Rejoice, truck lovers! Ford has finally released its. Well, almost. See, while the company has already shown off some -- 180-degree reclining front seats anyone? -- it's still leaving us wondering about many key specs. We still don't know horsepower or torque numbers, or what the payload and towing capacities are. However, there is enough information to pit the F-150 against our current favorite light-duty truck, the , to see how they stack up when it comes to size, suspension geometry and powertrain options.
Both trucks are offered with a variety of bed and cab sizes, so for this article and video we decided to stick with the popular crew cab, short bed combination with four-wheel drive. In Ford-speak, that's the SuperCrew 4x4 with a 5.5-foot bed. The Ram equivalent is the Crew Cab with a 5-foot, 7-inch bed.
The two trucks are within an inch of each other when it comes to length, wheelbase and height. The biggest difference can be seen in width, with the Ram coming in about 2 inches wider.
||2021 Ford F-150||2020 Ram 1500|
|Height (in.)||75.6||77.5 (79.6 max with air suspension)|
However, what's really remarkable is their suspension geometry measurements, which are important because they preview how capable these trucks are off-road. The F-150 has an approach angle of 24.3 degrees, the Ram is at 19 degrees. Departure angle for the Ford is 25.3, the Ram is at 24.9. Finally, breakover angle is 20 degrees for the F-150, and 19.5 degrees for the 1500. Ground clearance for the Ford is 9.4 inches, while the Ram rides 8.7 inches off the ground.
At first glance, it looks like the Ford wins this battle. However, the Ram can be equipped with optional air suspension (the second numbers in the table are for this model). So equipped, that raises the 1500's game to an approach angle of 23.3 degrees, its departure angle to 27.2 degrees, and its breakover angle to 23 degrees. At full height, ground clearance is raised to 10.8 inches. You don't even need to trade up to the off-road spec Ram Rebel to get those numbers either. Pretty cool.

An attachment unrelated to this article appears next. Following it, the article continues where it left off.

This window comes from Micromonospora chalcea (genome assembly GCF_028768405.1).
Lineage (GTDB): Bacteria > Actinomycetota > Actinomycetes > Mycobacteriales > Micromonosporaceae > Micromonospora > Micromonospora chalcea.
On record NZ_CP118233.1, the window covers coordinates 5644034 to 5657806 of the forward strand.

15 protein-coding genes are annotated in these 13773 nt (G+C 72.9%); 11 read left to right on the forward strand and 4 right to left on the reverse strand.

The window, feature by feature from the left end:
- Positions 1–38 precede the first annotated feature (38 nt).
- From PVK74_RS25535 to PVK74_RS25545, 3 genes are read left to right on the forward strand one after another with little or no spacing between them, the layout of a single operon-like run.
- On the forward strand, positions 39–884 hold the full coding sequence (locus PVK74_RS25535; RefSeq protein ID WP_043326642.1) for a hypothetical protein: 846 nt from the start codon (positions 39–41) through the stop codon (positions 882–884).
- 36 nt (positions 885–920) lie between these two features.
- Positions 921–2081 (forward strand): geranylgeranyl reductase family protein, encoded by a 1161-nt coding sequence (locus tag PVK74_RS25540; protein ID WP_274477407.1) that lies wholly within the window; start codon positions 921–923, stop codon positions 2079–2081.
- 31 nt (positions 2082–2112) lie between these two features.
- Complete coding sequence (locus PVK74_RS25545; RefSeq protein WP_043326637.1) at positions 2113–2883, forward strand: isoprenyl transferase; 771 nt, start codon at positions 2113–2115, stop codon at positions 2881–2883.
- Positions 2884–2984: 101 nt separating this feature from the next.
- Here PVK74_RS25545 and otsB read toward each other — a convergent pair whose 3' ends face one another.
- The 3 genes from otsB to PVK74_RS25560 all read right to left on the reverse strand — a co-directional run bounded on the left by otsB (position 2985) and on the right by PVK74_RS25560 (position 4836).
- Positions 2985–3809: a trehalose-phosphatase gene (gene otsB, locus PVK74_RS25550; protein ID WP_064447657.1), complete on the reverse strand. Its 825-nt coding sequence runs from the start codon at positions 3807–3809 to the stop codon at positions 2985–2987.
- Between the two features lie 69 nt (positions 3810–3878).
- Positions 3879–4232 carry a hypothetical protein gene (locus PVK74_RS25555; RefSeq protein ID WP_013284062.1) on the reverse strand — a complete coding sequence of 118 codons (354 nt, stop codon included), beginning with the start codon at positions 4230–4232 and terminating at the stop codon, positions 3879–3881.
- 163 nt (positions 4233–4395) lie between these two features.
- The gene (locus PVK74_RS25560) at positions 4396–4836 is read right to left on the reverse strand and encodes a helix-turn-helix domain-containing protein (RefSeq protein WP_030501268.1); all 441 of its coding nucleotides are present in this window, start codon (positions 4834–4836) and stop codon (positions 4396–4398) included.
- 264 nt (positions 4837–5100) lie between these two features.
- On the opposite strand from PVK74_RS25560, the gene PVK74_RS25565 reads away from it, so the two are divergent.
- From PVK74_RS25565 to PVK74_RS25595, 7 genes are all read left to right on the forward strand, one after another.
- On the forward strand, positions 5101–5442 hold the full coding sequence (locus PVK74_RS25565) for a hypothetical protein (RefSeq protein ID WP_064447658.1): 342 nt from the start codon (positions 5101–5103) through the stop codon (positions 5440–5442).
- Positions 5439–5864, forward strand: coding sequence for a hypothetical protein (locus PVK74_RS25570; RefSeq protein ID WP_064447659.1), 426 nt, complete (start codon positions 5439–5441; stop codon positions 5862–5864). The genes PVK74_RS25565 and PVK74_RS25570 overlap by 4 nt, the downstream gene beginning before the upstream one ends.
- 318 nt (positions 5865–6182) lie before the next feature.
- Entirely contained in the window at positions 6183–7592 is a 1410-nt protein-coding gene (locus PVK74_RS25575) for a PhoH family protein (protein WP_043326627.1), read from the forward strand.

||2021 Ford F-150||2020 Ram 1500|
|Turning radius||47.8 ft.||46.2 ft.|
|Approach angle||24.3 deg.||19.0, 23.0 deg.|
|Departure angle||25.3 deg.||24.9, 27.2 deg.|
|Breakover angle||20.0 deg.||19.5, 23.0 deg.|
|Ground clearance||9.4 in.||8.3, 10.8 in.|
Looking to storage for people and things, the F-150 has more front legroom, but the Ram wins in rear-seat legroom. The actual length of the 5.5-foot bed in the Ford is closer to 5 feet, 7 inches -- very close to the length of the 1500's bed. As such, they both have essentially the same volume: 52.8 cubic feet for the Ford, 53.9 cubic feet for the Ram. As stated earlier, Ford has not released payload weight capacity or towing numbers as of this writing.
Ford also hasn't given us any horsepower or torque numbers for its myriad engine options. All we know is that the 2021 F-150 will be offered with your choice of a gas-powered 3.3-liter V6, 2.7-liter EcoBoost V6, a 3.5-liter EcoBoost V6 and 5.0-liter V8. If you want diesel, you can grab the 3.0-liter Power Stroke V6. Heck, you can even get a full PowerBoost hybrid matched to the 3.5-liter V6. All engines use a 10-speed automatic transmission.
The only nonhybridized gas engine on tap with the Ram 1500 is a 5.7-liter V8. However, you can get the company'sor Ram's eTorque mild hybrid on either the 3.6-liter V6 or 5.7-liter V8. Regardless of drivetrain, drivers get an eight-speed automatic transmission.
Naturally, we're still desperate to know more about the F-150. I'm especially curious about how the hybrid powertrain will affect towing, but it seems we'll have to be patient for just a bit longer. Of course, we can't give any recommendations until we actually get our butts in the driver's seat of the 2021 Ford F-150, but upon first glance, it looks like it's got the goods to remain a very heavy hitter in the full-size truck segment.